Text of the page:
Then I found out.  The day after I picked up the last of the Kick Ash things at Andrews Pub, there was a comedy show at Andrews.  This was planned.  There was still some advertising for the Kick Ash Show up around the city and online, and someone was going to capitalize on it.  That person?  The bartender who hates comedy.  The room I built up is now being run by the person who’s tried to kill it for the last 6 months.  The show’s host was the only person I ever banned from the Kick Ash stage.

Another person who seemed involved is a friend who’s not in comedy but in Media Development.  He’s working on a concept and had asked my advice.  I had previously directed him to people with talents he needed, and he’s been thankful, because I’ve done right by him.  He had taken his new idea around to various locations after we chatted but had come back to Andrews.  His idea is neat.  He wants to live stream comedy shows, as well as archive the material for future use.  I told him he’d have to get permission from the performers involved or maybe he could do it on another night at Andrews.  Just keep me in the loop.

I wasn’t in the loop.  The plan was to do the show on a Wednesday, but I had loaned out my mic and light to a friend – and they showed up to no equipment.  My friend claims that the following week he was given a day’s notice, by the bartender and owner, that he could do the show on Tuesday – and that my show wasn’t there anymore.  I’m hurt he didn’t reach out.  We’ve texted each other a few times now, but haven’t had a chance to sit down face to face.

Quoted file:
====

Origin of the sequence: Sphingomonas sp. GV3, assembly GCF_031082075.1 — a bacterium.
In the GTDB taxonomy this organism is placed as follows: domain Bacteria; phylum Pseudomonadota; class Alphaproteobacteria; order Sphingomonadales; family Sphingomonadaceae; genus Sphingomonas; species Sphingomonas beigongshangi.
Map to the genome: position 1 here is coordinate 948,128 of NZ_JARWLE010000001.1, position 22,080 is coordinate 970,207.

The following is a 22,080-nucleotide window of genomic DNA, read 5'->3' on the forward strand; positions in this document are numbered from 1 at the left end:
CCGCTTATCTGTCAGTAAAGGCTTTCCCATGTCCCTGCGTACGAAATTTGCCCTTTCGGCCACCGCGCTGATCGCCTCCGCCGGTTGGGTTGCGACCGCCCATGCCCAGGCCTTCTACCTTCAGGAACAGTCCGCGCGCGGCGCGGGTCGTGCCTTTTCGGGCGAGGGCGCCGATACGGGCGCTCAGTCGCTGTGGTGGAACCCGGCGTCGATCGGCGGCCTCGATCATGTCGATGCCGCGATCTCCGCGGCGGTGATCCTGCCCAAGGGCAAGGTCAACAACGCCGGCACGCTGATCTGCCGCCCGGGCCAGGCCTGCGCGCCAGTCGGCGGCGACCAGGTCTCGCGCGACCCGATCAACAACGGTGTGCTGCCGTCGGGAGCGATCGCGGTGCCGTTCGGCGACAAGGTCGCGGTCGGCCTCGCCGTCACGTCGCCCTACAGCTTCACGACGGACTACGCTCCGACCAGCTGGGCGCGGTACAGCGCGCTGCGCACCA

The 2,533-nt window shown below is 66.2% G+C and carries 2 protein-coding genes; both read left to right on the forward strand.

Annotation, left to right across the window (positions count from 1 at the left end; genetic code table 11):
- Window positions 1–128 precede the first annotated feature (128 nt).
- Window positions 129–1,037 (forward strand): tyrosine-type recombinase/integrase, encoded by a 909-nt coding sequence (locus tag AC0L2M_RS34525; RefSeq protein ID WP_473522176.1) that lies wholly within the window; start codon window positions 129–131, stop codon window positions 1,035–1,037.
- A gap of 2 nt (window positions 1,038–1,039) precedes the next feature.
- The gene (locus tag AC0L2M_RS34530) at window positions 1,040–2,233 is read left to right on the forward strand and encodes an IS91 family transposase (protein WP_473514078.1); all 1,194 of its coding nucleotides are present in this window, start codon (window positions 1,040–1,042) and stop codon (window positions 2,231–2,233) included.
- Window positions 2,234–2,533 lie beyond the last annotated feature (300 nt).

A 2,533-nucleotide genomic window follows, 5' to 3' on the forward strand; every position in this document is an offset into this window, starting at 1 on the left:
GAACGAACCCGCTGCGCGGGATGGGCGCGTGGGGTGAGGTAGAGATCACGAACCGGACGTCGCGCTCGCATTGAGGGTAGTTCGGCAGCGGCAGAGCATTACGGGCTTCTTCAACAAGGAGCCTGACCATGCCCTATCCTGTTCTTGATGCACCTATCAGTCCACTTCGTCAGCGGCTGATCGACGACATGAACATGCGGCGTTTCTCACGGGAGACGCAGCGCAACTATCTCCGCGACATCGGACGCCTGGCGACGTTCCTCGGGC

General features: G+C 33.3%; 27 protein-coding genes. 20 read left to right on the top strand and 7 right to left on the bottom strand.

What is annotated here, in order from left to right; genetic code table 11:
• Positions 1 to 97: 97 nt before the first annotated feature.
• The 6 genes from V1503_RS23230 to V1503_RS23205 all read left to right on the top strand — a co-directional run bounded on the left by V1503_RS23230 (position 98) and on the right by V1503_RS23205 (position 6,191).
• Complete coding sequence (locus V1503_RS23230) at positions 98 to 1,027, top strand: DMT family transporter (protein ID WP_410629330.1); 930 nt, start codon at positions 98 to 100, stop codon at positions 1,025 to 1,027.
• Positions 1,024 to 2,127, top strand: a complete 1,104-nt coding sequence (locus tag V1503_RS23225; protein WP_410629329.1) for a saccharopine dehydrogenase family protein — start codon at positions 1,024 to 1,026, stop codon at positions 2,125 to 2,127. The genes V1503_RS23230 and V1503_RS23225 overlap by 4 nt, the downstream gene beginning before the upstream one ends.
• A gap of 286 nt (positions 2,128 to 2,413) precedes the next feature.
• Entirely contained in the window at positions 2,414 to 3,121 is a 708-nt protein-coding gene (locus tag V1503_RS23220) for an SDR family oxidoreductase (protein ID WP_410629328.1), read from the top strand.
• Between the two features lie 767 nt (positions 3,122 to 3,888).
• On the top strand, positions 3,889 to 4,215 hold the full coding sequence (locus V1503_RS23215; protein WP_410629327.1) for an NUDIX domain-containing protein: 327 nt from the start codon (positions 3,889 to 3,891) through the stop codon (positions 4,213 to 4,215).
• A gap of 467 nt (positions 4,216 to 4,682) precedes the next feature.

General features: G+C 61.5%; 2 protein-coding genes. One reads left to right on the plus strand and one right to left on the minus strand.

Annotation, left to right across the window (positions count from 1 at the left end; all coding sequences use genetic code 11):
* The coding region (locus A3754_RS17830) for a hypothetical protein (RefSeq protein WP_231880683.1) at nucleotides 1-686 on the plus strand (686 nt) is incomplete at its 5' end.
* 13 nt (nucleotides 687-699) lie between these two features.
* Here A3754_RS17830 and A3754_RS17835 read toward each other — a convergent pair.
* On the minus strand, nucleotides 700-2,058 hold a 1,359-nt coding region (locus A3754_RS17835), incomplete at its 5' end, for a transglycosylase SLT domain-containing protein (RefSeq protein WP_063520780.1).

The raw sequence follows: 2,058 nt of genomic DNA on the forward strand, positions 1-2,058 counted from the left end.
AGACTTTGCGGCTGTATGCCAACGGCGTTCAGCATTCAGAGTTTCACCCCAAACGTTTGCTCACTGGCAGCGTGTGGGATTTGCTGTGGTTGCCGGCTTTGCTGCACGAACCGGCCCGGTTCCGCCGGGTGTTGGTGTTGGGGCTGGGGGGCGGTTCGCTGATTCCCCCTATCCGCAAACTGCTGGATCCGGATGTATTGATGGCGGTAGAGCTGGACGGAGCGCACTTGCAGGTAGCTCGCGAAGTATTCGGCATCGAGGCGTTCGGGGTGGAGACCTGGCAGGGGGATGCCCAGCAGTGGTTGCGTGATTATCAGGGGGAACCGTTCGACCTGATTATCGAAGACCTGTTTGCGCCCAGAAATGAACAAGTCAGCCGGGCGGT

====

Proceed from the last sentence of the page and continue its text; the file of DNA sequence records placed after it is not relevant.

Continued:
Now there is a new show in the space I developed.  A show that doesn’t pay comics like Kick Ash did.  A show that records and streams performances, which, according to the comedians I spoke with – no one was asked for their permission.  They may be under the impression, as there is no cover the bar is a public space and if you do anything in public, it’s fair game.

I have many fond memories of Andrews, of most of the staff, many of whom are my friends BUT I want to ask the comedians, and people who enjoy watching comedians – is that how you’d like to be treated?  Some of you have been asked to perform at Andrews, some already have since the turn over.  I don’t want to forbid anyone anything.